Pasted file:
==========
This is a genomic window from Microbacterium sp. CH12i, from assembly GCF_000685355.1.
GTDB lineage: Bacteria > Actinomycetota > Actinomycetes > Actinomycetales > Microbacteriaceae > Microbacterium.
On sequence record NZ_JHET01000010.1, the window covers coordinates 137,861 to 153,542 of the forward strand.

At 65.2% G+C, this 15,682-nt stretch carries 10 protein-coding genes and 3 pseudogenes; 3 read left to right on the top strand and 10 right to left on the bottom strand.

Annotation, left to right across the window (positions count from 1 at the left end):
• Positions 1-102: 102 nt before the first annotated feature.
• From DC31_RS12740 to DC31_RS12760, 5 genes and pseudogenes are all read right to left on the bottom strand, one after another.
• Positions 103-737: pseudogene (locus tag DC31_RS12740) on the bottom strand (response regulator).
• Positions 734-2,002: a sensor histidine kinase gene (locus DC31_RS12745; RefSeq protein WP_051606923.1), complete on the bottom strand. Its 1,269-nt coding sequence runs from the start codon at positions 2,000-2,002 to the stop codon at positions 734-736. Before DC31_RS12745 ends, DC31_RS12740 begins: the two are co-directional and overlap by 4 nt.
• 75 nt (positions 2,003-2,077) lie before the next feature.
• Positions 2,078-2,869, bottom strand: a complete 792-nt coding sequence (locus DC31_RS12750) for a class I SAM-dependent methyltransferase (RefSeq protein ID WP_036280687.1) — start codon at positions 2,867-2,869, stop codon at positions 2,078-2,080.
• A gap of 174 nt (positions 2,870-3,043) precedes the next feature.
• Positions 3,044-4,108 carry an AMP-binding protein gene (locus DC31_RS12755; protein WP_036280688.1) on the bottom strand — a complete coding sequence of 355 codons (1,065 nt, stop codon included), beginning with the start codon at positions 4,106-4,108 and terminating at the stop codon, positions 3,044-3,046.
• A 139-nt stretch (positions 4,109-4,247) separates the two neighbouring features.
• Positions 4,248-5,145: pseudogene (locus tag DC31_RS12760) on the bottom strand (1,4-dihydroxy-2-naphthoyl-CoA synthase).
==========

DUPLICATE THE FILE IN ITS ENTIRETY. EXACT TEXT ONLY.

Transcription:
This is a genomic window from Microbacterium sp. CH12i, from assembly GCF_000685355.1.
GTDB lineage: Bacteria > Actinomycetota > Actinomycetes > Actinomycetales > Microbacteriaceae > Microbacterium.
On sequence record NZ_JHET01000010.1, the window covers coordinates 137,861 to 153,542 of the forward strand.

At 65.2% G+C, this 15,682-nt stretch carries 10 protein-coding genes and 3 pseudogenes; 3 read left to right on the top strand and 10 right to left on the bottom strand.

Annotation, left to right across the window (positions count from 1 at the left end):
• Positions 1-102: 102 nt before the first annotated feature.
• From DC31_RS12740 to DC31_RS12760, 5 genes and pseudogenes are all read right to left on the bottom strand, one after another.
• Positions 103-737: pseudogene (locus tag DC31_RS12740) on the bottom strand (response regulator).
• Positions 734-2,002: a sensor histidine kinase gene (locus DC31_RS12745; RefSeq protein WP_051606923.1), complete on the bottom strand. Its 1,269-nt coding sequence runs from the start codon at positions 2,000-2,002 to the stop codon at positions 734-736. Before DC31_RS12745 ends, DC31_RS12740 begins: the two are co-directional and overlap by 4 nt.
• 75 nt (positions 2,003-2,077) lie before the next feature.
• Positions 2,078-2,869, bottom strand: a complete 792-nt coding sequence (locus DC31_RS12750) for a class I SAM-dependent methyltransferase (RefSeq protein ID WP_036280687.1) — start codon at positions 2,867-2,869, stop codon at positions 2,078-2,080.
• A gap of 174 nt (positions 2,870-3,043) precedes the next feature.
• Positions 3,044-4,108 carry an AMP-binding protein gene (locus DC31_RS12755; protein WP_036280688.1) on the bottom strand — a complete coding sequence of 355 codons (1,065 nt, stop codon included), beginning with the start codon at positions 4,106-4,108 and terminating at the stop codon, positions 3,044-3,046.
• A 139-nt stretch (positions 4,109-4,247) separates the two neighbouring features.
• Positions 4,248-5,145: pseudogene (locus tag DC31_RS12760) on the bottom strand (1,4-dihydroxy-2-naphthoyl-CoA synthase).